With a rich tapestry of musical influences including Fleetwood Mac and America weaved through its music, Vancouver-based band Yukon Blonde is getting set to wind down promotion on its latest, self-titled, effort.
After releasing the album in early 2010, the group has been busy, supporting bands like Halifax’s In-Flight Safety as well as critically acclaimed (but now defunct) indie rockers The Constantines.
Yukon Blonde’s only southeastern New Brunswick appearance will be next Wednesday night at George’s Roadhouse, located at 67 Lorne St. in Sackville.
After battling some of the worst winter elements that nature could offer a touring band over the course of the past two weeks, Yukon Blonde member Brandon Scott was relaxing on a day off in Sudbury, ON when he checked in via telephone with the Times & Transcript.
Scott says the band is playing upwards of 35 dates on its current run of shows. The tour will route the three-piece from one side of the country to the other, with the band eventually finding its way home to British Columbia through a series of shows in the United States.
Asked if the band has already done some leg-work in the U.S., Brandon says that Yukon Blonde was fortunate enough to have toured through the bulk of the continental U.S. over the course of the past year.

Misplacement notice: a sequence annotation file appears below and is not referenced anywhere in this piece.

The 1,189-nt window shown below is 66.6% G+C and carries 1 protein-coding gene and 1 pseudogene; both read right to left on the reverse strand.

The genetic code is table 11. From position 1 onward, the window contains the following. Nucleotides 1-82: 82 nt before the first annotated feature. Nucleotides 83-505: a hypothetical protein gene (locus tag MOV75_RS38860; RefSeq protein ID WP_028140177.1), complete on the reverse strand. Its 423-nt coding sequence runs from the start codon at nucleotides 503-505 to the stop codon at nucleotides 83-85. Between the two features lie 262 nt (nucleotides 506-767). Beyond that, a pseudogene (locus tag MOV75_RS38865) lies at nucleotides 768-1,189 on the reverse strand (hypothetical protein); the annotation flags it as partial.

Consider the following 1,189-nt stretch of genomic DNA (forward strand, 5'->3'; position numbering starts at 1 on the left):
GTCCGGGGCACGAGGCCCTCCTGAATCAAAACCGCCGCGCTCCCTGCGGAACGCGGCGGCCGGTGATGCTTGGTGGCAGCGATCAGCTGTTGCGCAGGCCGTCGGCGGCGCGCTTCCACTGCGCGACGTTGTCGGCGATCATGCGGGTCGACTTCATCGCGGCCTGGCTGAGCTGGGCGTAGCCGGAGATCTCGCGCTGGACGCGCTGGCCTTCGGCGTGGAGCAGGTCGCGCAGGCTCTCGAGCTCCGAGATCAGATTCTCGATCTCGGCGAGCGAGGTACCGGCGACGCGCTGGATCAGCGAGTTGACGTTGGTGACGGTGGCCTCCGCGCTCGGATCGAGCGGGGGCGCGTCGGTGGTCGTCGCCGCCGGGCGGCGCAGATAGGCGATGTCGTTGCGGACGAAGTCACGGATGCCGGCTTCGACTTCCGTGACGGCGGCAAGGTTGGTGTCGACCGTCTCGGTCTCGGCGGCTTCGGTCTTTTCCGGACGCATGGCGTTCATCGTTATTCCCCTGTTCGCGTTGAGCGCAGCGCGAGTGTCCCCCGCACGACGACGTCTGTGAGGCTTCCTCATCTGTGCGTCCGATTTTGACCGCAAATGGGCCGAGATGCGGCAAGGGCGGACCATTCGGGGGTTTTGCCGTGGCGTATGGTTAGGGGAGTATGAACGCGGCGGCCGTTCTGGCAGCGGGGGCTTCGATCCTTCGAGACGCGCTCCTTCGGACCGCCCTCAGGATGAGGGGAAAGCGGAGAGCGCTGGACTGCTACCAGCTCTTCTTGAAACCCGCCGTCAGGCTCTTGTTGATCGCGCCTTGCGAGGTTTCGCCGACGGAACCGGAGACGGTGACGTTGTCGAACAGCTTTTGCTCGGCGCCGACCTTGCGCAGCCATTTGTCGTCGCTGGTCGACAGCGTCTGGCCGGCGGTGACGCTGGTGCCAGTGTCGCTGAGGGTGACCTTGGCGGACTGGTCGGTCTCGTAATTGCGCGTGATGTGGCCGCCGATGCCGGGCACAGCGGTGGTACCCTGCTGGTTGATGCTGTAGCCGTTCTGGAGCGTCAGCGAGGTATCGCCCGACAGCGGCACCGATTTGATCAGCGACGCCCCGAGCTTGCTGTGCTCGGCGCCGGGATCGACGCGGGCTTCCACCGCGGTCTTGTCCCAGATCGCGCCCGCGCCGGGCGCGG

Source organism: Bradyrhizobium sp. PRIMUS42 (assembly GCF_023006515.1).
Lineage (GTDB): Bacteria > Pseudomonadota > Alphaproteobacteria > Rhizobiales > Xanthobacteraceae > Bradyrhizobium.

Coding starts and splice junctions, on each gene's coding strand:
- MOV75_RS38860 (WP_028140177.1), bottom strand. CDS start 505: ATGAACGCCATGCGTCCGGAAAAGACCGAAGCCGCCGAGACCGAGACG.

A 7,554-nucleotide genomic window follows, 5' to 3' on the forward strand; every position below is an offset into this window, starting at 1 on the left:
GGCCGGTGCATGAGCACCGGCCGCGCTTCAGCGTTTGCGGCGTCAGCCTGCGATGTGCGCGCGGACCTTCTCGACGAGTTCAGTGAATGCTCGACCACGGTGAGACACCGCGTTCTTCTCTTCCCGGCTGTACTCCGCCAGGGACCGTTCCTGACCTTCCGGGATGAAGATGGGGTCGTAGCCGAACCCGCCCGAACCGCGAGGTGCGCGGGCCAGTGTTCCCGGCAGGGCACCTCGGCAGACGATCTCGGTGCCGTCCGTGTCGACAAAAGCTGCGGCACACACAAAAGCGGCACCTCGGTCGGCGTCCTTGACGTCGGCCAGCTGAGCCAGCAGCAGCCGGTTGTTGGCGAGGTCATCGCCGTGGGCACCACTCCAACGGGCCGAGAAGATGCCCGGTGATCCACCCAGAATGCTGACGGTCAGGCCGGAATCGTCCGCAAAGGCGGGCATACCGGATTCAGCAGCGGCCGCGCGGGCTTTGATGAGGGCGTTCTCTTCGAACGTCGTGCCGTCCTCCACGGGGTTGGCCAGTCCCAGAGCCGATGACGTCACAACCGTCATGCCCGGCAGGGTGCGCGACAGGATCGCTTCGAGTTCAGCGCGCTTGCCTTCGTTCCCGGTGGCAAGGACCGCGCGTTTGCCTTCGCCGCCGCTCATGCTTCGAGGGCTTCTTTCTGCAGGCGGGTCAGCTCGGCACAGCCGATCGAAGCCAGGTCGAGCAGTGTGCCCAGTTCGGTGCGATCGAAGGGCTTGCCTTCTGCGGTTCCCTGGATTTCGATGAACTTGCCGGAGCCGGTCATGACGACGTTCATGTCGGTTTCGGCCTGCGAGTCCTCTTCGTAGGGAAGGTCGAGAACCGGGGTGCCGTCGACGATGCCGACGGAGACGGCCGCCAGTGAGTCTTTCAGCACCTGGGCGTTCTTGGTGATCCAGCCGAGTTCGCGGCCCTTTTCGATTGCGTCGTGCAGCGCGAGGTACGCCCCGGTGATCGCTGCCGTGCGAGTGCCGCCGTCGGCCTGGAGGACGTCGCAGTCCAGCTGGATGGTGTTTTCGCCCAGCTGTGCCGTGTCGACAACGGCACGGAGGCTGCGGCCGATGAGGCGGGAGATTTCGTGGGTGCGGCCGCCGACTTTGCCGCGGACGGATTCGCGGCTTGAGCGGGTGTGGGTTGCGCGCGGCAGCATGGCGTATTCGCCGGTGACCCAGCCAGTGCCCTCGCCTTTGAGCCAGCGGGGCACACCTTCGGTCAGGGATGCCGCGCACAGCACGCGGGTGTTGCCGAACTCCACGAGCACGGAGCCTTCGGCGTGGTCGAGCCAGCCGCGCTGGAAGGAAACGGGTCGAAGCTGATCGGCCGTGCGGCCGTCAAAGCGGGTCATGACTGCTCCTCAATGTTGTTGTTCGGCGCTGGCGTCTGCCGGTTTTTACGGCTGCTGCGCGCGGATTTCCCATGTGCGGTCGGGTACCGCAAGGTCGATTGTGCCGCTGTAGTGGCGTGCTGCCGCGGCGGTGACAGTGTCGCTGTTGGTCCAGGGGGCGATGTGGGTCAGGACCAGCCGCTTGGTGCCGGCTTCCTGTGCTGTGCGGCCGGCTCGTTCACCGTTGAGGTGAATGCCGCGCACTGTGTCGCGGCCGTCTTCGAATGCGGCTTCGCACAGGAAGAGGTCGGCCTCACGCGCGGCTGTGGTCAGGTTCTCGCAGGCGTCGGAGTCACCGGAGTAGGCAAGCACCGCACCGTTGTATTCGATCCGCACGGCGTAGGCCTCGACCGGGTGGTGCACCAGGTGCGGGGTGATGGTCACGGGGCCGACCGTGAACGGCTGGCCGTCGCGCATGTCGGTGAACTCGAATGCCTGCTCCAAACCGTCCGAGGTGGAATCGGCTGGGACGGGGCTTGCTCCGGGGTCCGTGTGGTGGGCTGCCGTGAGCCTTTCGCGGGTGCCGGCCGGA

“We were able to secure a tour with the band Good Old War which ended up being phenomenal,” he starts. “We played a lot of all-ages shows which was a little different for us; Good Old War have a really great following so most of the shows were sold out which was an amazing experience to have for our first tour of the States.”
With their touring commitments behind their newest record wrapping up, Brandon says that everyone in the band is looking forward to its imminent return to Vancouver. This is in spite of the fact that neither he nor his band mates actually have a place to call home.
“Being in a band is what we do. None of us have day jobs nor do we have homes to return to so knowing that we are going home is actually a little on the frightening side,” he says plainly.
Brandon says that the group’s commitment to its craft and the fact that the band mates would be on the road for a significant amount of time meant that there was little sense in any of them paying rent on places that they would not be around to inhabit.
“Not having homes is a big reason why we try to keep ourselves as busy as possible. We are lucky in that we have families that are great sources of support and do as much as they can for us. But one thing is for sure, we aren’t rich by any means,” Brandon laughs.
“But each of us share this focus for our music where nothing else really matters so it all works out in a strange way.”
Article published in March 11, 2011 edition of the Times & Transcript